Whether you love fly fishing, bonefishing or deep sea fishing, the Cayman Islands can fulfill your angling desires. Little Cayman offers perhaps the best fishing opportunities featuring bonefish, tarpon and permit at South Hole Sound and the inland Tarpon Lake. Cayman Brac and Grand Cayman also have flats for bonefishing, and many outfitters offer deep-sea fishing trips. A new opportunity for divers involves becoming certified to hunt and spear lionfish, an invasive species that is threatening Cayman's marine life and coral reefs.
Local specialties are fish, conch and turtle (raised on the island) and jerk chicken and pork, but you can find almost any type of cuisine on Grand Cayman, from sushi and Thai food to fine dining. Celebrity chef Eric Ripert's restaurant Blue (345-943-9000) at the Ritz Carlton offers three- and six-course prix fixe menus of spectacular seafood. Michael's Genuine at Camana Bay features fresh, organic and local ingredients--including the occasional lionfish dish--and craft cocktails. For an Italian/Mediterranean twist in a beautiful and unusual location, visit The Lighthouse. Items on the menu include conch chowder, seafood curry and pork chicken in Marsala sauce. For something less fancy, Sunshine Grill (345-946-5848) remains a favorite for both tourists and locals, who rave about its fish tacos, burgers and Havana chicken. For a true taste of Caribbean food, make sure you stop at a Jerk stand. The spicy barbecue meats shouldn't be missed.
The most popular season is winter and spring (December through April), but the Cayman Islands can be visited year-round. The water is warm and calm in summer, and marine biology geeks who visit on just the right dates in August or September may be lucky enough to experience the annual coral spawning. The official hurricane season is June 1 through Nov. 30, but the islands are rarely troubled by massive storms, and many dive operators and resorts offer special low-season deals during this time. Caymanians celebrate the end of hurricane season with a fun festival called Pirates Week.
Cruise ships dock in the port of George Town on Grand Cayman. In order to visit the sister islands, you'll have to go by air.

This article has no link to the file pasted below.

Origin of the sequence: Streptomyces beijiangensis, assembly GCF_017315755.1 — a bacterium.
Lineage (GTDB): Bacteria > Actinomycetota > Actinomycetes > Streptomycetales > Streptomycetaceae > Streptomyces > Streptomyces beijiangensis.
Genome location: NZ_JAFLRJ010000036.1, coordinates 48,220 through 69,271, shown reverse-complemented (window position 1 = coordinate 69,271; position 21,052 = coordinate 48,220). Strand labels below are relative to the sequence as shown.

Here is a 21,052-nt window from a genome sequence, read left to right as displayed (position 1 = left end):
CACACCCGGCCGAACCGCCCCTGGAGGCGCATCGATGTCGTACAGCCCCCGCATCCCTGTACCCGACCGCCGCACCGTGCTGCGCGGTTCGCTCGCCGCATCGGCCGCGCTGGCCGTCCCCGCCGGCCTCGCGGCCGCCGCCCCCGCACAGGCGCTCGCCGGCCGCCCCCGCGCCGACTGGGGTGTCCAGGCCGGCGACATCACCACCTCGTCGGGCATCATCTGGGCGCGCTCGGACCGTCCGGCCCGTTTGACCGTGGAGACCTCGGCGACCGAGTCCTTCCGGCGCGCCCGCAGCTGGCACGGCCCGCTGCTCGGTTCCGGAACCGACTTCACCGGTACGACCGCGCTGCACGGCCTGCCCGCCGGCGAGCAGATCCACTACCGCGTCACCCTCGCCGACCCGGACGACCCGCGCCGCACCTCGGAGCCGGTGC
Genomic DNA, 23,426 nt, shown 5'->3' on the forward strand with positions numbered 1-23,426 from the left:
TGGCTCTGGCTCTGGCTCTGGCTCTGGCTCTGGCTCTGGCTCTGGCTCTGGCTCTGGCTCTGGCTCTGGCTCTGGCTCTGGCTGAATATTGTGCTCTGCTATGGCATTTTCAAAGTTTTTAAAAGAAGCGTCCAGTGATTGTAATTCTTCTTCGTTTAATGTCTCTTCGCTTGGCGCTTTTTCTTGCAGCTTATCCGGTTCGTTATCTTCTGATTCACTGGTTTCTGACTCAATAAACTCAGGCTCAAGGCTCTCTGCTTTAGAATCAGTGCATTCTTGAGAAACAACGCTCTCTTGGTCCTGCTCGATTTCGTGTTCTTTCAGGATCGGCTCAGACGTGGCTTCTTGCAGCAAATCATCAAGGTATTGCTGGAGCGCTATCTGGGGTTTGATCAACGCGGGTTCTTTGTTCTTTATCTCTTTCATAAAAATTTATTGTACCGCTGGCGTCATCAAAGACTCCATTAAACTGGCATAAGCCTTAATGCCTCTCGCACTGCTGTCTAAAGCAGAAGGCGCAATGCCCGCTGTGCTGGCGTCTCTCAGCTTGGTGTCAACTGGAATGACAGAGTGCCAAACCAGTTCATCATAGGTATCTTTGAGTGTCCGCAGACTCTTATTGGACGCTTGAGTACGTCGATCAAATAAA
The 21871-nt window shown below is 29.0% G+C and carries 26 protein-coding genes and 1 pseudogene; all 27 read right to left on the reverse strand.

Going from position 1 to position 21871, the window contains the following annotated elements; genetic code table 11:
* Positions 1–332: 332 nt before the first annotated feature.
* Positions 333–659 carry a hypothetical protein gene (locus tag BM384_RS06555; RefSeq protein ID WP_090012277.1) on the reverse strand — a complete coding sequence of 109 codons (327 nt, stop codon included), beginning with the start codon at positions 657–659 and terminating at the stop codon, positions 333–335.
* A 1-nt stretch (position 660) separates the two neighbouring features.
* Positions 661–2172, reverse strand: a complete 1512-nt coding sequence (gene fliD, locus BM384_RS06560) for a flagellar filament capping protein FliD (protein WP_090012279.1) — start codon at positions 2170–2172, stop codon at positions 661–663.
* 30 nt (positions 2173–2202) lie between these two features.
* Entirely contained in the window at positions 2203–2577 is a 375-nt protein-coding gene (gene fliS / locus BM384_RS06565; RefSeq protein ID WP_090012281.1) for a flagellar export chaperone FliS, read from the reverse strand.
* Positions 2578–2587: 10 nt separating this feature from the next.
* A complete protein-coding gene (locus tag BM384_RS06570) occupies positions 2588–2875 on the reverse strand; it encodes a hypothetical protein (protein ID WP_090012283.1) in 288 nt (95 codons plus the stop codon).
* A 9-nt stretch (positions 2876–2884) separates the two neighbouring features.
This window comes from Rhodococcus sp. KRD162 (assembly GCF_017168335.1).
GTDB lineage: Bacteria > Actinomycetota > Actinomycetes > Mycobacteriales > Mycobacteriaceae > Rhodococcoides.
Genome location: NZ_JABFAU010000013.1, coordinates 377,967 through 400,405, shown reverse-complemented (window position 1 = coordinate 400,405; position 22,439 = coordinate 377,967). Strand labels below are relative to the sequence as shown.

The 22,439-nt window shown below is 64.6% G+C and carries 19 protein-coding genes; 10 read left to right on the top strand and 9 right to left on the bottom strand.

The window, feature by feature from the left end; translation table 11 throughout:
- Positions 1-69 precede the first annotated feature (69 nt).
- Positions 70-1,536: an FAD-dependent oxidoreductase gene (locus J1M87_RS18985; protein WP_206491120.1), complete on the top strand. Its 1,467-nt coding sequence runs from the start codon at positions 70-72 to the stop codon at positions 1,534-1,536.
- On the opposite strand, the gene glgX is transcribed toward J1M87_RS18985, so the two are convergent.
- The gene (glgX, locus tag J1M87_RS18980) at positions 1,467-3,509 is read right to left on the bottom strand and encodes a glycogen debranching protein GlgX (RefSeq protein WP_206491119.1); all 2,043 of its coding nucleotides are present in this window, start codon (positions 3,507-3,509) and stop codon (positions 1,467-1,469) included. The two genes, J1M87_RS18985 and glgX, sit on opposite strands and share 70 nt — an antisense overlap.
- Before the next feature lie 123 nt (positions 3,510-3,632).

It is best to rent a car when on the Caymans, as buses and taxis are often hard to come by. Anyone over 21 can rent a car; however, drivers should note that driving on the Cayman Islands is done on the left side of the road. Mopeds and scooters are also available on Grand Cayman and Cayman Brac.
Passport: All U.S. and Canadian citizens will need a valid passport.
Currency: Cayman Islands currency (CI), but U.S. dollars are accepted.
Tipping: Most bars and restaurants add a 15% service charge to your bill, which is split among all the staff. If you are pleased with the service you received, consider adding another 5% to 10% on the tip line.
Safety: The Caymans are considered to be some of the safest islands in the Caribbean; however, it's always smart to lock up your valuables and avoid flashing cash.
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“Ringed by coral reefs and calm waters, the three islands that make up the Cayman Islands — Grand Cayman, Cayman Brac, and Little Cayman — are diverse and wonderful, each with its own personality and range of activities. Dance the night away in cosmopolitan Grand Cayman, home to the famous Seven Mile Beach; explore the limestone bluffs of Cayman Brac, a rugged haven perfect for adventure seekers and nature lovers; or enjoy a secluded getaway on Little Cayman, the smallest of the islands.”
“For a low-key day, escape the immediate port area where the cruise ship tenders dock. Stroll George Town where you can grab lunch at Corita’s Copper Kettle, run by Corita herself for the past four decades.”
“Take selfies. More than 130 rays roam here. They excel at photo bombing, especially if friends put squid juice on your back.”
“For a day in Grand Cayman, head to Seven Mile Beach to explore the island’s most famous stretch of sand before catching a boat to Stingray City. Hop out in the shallow, warm and protected waters armed with chopped squid to earn plenty of stingray friends.”